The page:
Ticks

My ticks.

Let me show you them.

In case you were not revolted enough by my previous battle with fleas, allow me to share my current battle with ticks.

Last Sunday I went on a long hike in the Agoura Hills. I went with my love man. I also went with Jake the Dog.

At the trailhead I saw a sign about ticks. I tucked my pant legs in my socks. My love man said, “Please do not tuck your pant legs in your socks it looks godawful.” I untucked my pant legs.

But Jake the dog does not have any pant legs. He did not go running wild in the brush, but he did enjoy sniffing and peeing and walking for over two hours.

We got home. I passed a cursory tick check.

Then that night I was making dinner and felt perhaps a crawly sensation on my calf. And lo I lifted my pant leg and lo there was a tick.

I would later find out this was an American Dog Tick. From growing up in North Carolina, I am used to deer ticks. There is delightful egalitarianism in the world of ticks because although the dog tick is nigh unto three times the size of a deer tick the response they evoke is dead equal.

And I said, “Dear love man willyoupleasegetthatoffofmekthx.” We flushed it down the toilet.

Later on we found another one crawling across the kitchen floor. Today I know her markings meant she was a she. Tick education. She looked sluggish. It made her extra easy to also flush down the toilet.

Today I know that flushing ticks down the toilet doesn’t kill them. Today I know a lot of things, because today I did a lot of Googling, because last night I found another one on my pant leg, and today I found two more dead on the kitchen floor.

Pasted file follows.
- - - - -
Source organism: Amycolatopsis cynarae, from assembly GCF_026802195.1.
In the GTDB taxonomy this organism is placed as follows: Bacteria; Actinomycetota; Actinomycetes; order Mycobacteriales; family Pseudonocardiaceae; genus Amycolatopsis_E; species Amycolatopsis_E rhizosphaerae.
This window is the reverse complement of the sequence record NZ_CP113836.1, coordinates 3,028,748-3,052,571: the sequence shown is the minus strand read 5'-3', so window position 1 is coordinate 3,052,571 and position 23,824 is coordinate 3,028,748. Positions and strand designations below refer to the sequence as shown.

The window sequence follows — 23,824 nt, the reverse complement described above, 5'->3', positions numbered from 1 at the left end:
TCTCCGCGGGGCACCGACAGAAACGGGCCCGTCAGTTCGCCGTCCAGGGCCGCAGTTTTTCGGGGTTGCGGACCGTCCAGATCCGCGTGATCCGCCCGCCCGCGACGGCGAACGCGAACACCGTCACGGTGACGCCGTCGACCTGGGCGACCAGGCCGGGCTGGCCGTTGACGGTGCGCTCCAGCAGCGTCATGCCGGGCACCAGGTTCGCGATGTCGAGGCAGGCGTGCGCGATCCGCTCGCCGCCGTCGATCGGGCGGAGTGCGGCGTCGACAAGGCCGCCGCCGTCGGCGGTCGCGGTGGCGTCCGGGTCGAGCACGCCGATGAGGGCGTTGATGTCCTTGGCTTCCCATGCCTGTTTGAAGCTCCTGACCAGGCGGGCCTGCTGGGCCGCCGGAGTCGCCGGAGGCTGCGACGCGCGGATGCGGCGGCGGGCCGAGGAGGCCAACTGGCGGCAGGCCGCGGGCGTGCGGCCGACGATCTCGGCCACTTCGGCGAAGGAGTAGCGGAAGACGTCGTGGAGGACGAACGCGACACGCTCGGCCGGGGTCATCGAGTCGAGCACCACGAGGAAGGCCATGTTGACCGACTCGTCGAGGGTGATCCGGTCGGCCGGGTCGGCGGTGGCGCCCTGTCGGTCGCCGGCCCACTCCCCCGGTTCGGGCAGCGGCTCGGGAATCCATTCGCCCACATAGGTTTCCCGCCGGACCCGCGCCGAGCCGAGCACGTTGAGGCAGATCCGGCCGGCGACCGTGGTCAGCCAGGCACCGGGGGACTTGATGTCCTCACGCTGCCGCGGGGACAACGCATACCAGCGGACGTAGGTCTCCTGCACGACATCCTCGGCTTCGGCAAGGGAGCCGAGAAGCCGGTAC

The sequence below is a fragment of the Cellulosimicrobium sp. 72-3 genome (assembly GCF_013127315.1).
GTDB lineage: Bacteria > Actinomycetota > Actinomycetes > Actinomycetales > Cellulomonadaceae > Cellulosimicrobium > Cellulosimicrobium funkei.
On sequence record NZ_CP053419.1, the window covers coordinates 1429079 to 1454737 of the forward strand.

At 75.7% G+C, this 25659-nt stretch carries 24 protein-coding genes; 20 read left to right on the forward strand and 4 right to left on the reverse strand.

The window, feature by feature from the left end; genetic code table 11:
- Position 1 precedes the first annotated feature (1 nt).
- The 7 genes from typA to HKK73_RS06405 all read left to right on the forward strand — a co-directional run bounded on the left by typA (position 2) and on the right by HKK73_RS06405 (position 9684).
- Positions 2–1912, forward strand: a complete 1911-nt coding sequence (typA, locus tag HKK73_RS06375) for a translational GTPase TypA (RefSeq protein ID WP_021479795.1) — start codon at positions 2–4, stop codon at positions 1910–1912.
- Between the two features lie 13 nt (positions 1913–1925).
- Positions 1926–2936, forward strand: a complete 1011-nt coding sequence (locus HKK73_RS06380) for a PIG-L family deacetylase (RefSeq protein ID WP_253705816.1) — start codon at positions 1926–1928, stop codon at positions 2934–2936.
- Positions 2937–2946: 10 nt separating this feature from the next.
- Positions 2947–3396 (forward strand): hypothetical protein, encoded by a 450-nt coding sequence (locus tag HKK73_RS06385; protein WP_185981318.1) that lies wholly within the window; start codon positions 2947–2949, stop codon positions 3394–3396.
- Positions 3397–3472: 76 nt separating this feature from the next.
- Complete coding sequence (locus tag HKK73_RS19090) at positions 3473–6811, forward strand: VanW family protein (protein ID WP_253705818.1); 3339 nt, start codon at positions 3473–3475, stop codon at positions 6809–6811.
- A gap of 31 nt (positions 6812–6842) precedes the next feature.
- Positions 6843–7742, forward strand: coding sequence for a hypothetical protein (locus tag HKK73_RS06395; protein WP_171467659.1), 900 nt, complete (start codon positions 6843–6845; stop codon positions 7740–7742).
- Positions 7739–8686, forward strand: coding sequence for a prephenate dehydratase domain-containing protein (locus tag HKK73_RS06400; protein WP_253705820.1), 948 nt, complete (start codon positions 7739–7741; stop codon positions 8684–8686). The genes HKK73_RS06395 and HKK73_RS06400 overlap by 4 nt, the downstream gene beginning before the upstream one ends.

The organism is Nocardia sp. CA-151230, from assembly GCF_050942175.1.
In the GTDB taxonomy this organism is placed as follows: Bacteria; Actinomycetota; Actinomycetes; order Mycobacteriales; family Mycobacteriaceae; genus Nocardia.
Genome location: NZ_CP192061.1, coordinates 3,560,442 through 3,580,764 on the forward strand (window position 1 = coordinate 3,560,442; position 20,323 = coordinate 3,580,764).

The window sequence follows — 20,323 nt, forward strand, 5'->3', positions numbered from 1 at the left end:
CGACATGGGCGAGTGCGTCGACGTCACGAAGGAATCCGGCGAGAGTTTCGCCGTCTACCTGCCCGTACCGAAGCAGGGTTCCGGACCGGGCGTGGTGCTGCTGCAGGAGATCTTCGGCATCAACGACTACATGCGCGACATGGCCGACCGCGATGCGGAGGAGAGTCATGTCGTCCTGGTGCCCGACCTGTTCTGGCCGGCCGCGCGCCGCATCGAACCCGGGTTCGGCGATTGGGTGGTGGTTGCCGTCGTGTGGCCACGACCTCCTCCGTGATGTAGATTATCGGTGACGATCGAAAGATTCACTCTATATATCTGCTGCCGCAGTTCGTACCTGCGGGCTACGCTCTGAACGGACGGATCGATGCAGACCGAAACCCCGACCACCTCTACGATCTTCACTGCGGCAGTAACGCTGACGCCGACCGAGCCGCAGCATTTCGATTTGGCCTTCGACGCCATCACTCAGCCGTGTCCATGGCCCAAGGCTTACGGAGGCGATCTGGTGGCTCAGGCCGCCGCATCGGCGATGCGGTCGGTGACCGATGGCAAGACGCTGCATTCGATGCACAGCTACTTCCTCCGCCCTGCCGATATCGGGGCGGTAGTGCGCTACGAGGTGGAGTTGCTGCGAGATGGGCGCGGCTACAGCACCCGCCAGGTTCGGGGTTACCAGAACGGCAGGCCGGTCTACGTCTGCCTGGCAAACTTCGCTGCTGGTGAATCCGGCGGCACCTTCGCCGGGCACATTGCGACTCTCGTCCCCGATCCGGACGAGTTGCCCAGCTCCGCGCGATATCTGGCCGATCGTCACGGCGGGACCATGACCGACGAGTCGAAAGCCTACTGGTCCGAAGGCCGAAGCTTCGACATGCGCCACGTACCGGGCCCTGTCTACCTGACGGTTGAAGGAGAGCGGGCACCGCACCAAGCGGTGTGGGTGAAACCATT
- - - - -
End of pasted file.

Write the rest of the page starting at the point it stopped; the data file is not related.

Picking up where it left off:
TICK FACTS:

– Jake’s Comfortis is flea prevention, not tick prevention. More on this in a second. (Fortunately Gus the Cat’s Revolution is tick control, although any bloodstream-based tick control works only on ticks that have bitten.)
– Remove a tick with tweezers, grasping as close to the skin as possible. Pull slowly like the tick is a truck you’re backing up. A truck full of disease. I hate ticks.
– Kill a tick by dropping it in a jar of alcohol. Don’t squish it — that leaks disease. You can flush it to put it out of your life, but be advised that you have missed a valuable opportunity to kill it to death.
– Wash your hands and tweezers and everything else with soap and water and rubbing alcohol is also helpful.

Regarding Comfortis: some Googling reveals a claim that Comfortis may work on ticks, but it hasn’t undergone study. Speculation is fun! For what it’s worth, I haven’t found any ticks attached to Jake — and five days after exposure to them, surely they’d be nice and plump and easy to find (HOPE YOU AREN’T EATING OR ANYTHING RIGHT NOW.) I’ve just found ones crawling away from him, or dead.

In any event, I called my vet, who recommends a prescription tick collar for cases like mine (the ticks come from occasional hikes, not just the backyard.) The idea is that you put the collar on your dewg the night before, leave it on during the hike, and the ticks opt to stay on the grass and wait for a better candidate.

Considering that neither Frontline nor Comfortis for dogs will keep Jake from bringing ticks into the house, it seems like the best bet. And there’s something to be said for a medicine you apply only when you need.

I’ll let you know how it works out.

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